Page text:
A new science and innovation museum, established by Rashtrapati Bhavan with assistance from Intel India, aims at promoting new talent and innovators in the country
How do we excite curiosity among children? Encourage experiential learning and inspire them to innovate? Young visitors to the Rashtrapati Bhavan will now have access to ‘smart’ devices, built on the latest technologies, which will enable them to kindle their spirit of exploration. The Navachara (meaning innovation) museum, inaugurated by the President Pranab Mukherjee at the Presidential Estate has a compelling mix of information, scientific know-how and inspiring innovation designed to encourage young people on the path to scientific discovery and learning.
The Science and Innovation Gallery ‘Navachara Kaksh’ (room of new ideas) is part of the President’s favourite project of promoting new talent and innovators in the country and, after last week’s inauguration, it will be part of the Rashtrapati Bhawan’s guided tour. The museum has been set up with the assistance of global chip maker Intel.
This is the first such museum that Intel has set up apart from the one at its headquarters in the US. While Intel will initially manage the operations, the museum will eventually be handed over to the Rashtrapati Bhawan.
Intel officials informed that Navachara is a culmination of indigenous technology exhibits which will keep changing in our quest of inspiring innovation in India. “Across the year, we will solicit projects on new technology based innovations and selected makers will get an opportunity to feature their exhibits in this museum.”
A quick snapshot of some of the exhibits at the museum. The ‘Robotic Dog’ is sure to excite young students’ curiosity. Clumsy, as the dog is called, resembles a real dog, with the help of 16 Servo Motors that enable him to perform complex motor actions like walking and squatting; and sensors that allow him to see, touch, hear and see! Just like a brain, the micro-controller board takes inputs from these sensors and controls his movements! What is special is that Clumsy has been designed by a 17-year old talented school student from Panipat who has won prestigious awards at an international science competition.
Then, there is ‘Virtual Tabla’ which makes playing the drums as simple as moving your hand. Play the drums and hear its rhythmic sound without touching the drums at all! Sensors detect hand movements and play a corresponding sound with the help of microprocessors. Like the Robotic Dog, the Virtual Tabla has been created by a school student. “Most of these displays have been developed by youngsters in India. It is Intel’s endeavour to promote skill development and innovation among youngsters across the globe and India. For us it is an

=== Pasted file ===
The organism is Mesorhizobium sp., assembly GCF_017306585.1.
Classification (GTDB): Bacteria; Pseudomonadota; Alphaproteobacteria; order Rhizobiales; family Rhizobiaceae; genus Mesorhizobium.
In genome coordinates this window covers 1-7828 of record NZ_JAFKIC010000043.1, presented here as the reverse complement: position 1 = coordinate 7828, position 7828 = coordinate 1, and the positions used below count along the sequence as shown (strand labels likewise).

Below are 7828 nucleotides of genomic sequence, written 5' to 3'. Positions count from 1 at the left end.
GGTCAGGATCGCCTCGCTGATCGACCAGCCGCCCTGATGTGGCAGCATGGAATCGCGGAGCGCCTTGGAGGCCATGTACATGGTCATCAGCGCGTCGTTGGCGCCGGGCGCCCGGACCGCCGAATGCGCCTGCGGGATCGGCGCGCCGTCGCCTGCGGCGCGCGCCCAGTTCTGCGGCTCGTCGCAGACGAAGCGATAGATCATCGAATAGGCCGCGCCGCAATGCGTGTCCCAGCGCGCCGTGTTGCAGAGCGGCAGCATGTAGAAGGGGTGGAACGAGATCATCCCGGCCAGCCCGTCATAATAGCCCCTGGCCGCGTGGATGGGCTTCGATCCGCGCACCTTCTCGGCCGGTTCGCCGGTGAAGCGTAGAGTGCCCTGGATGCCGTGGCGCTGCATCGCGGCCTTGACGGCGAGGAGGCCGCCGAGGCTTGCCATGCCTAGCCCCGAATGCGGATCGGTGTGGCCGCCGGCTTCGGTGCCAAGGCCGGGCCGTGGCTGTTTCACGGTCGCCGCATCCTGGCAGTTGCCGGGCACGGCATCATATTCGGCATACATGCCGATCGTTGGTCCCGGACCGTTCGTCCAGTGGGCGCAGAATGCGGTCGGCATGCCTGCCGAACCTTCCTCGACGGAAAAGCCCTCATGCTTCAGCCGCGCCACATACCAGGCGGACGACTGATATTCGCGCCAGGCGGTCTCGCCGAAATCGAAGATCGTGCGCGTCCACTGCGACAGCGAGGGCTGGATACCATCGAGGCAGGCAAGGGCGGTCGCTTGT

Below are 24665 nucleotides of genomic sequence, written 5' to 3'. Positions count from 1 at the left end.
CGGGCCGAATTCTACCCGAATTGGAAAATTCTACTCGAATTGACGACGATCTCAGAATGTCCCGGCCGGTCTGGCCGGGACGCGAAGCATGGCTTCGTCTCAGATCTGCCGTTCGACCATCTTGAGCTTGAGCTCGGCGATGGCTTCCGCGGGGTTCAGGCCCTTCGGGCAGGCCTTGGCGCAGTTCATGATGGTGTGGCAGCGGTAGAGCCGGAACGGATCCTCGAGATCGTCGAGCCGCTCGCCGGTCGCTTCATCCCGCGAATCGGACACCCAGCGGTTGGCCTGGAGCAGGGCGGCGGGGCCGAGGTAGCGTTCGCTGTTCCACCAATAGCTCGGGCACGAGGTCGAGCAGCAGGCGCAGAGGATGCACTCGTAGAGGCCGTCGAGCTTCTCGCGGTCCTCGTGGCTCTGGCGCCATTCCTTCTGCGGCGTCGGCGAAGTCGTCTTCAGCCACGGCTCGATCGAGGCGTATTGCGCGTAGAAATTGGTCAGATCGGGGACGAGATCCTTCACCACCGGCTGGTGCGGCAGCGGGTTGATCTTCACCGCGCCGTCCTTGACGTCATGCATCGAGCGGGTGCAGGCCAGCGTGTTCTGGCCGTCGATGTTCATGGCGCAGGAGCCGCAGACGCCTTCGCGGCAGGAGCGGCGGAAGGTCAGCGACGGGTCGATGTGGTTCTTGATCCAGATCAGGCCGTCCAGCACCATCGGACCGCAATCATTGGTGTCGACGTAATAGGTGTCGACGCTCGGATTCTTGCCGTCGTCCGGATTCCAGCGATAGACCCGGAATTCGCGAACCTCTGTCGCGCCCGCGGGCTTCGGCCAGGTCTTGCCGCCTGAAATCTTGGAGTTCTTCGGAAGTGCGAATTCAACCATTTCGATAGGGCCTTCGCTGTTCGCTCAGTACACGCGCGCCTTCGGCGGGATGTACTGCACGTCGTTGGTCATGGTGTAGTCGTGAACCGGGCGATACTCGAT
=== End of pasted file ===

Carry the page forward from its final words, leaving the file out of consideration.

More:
important part of that effort,” said Kumud Srinivasan, president of Intel India.
Among other displays, ‘Stringless Piano’, similar to the Virtual Tabla, is a sensor activated device that creates music seemingly out of thin air. It has a wireless, touch-sensitive electric sound producer that responds to action mechanisms to sound like a regular piano. Ever heard of a ‘3D printer’? This one enables making a three dimensional solid object from a digital file by laying out successive layers of material until the entire object is created. The 3D printer is pre-programmed using the open-source Intel Galileo development board, which enables the printer to be customised in various ways to achieve different objectives.
The Virtual Tabla like the 3D printer, are testimony to the ease with which modern technologies facilitate innovation.
Both these innovations are built on the Intel Galileo development board; a micro-controller board that makes it easier for those without a technical background—whether it is be a school student, an artist, a designer or just a do-it-yourself enthusiast—to quickly prototype simple interactive designs such as LED light displays that respond to social media, or to tackle more complex projects from automating home appliances to building life-size robots
controlled by a smartphone.
The museum also has a ‘Talking Wall’ and a ‘Planet Wall’ intended to inform and encourage students on the path to discovery. An interactive audio-visual display will arouse curiosity about various discoveries and the mechanics of innovations. It gives information about national science fairs where students can showcase their talent and also features young geniuses, through the passage of time, who have earned international recognition through their ground-breaking research.
There is time for some fun at the end of the intense experience that Navachara is designed to provide. A visitor can click a selfie 3D-style with the President’s House as a backdrop! The Intel RealSense 3D camera is designed to sense a user’s head and hands in three dimensions to provide a natural and immersive interaction.
Nurturing an interest in design and discovery, cultivating an awareness of a do-it-yourself culture and instilling a creative confidence are small steps in building a robust scientific temper among tomorrow’s innovators.